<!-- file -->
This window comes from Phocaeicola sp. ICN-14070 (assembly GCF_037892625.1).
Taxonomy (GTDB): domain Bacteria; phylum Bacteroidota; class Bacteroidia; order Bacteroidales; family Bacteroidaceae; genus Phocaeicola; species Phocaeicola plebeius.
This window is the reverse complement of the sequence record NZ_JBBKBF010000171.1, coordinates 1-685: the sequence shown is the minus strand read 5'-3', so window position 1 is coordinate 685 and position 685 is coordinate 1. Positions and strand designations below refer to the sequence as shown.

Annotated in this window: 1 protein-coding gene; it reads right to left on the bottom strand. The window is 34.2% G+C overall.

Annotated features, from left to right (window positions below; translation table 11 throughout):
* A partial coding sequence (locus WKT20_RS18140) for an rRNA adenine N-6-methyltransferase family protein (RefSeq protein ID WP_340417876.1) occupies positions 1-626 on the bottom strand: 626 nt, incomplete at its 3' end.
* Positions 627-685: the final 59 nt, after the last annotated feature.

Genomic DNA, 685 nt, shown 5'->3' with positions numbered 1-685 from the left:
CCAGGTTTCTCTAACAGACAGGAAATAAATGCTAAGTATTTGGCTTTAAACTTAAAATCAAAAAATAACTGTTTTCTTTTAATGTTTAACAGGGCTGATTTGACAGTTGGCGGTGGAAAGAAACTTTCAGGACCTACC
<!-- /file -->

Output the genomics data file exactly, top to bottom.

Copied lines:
This window comes from Phocaeicola sp. ICN-14070 (assembly GCF_037892625.1).
Taxonomy (GTDB): domain Bacteria; phylum Bacteroidota; class Bacteroidia; order Bacteroidales; family Bacteroidaceae; genus Phocaeicola; species Phocaeicola plebeius.
This window is the reverse complement of the sequence record NZ_JBBKBF010000171.1, coordinates 1-685: the sequence shown is the minus strand read 5'-3', so window position 1 is coordinate 685 and position 685 is coordinate 1. Positions and strand designations below refer to the sequence as shown.

Annotated in this window: 1 protein-coding gene; it reads right to left on the bottom strand. The window is 34.2% G+C overall.

Annotated features, from left to right (window positions below; translation table 11 throughout):
* A partial coding sequence (locus WKT20_RS18140) for an rRNA adenine N-6-methyltransferase family protein (RefSeq protein ID WP_340417876.1) occupies positions 1-626 on the bottom strand: 626 nt, incomplete at its 3' end.
* Positions 627-685: the final 59 nt, after the last annotated feature.

Genomic DNA, 685 nt, shown 5'->3' with positions numbered 1-685 from the left:
CCAGGTTTCTCTAACAGACAGGAAATAAATGCTAAGTATTTGGCTTTAAACTTAAAATCAAAAAATAACTGTTTTCTTTTAATGTTTAACAGGGCTGATTTGACAGTTGGCGGTGGAAAGAAACTTTCAGGACCTACC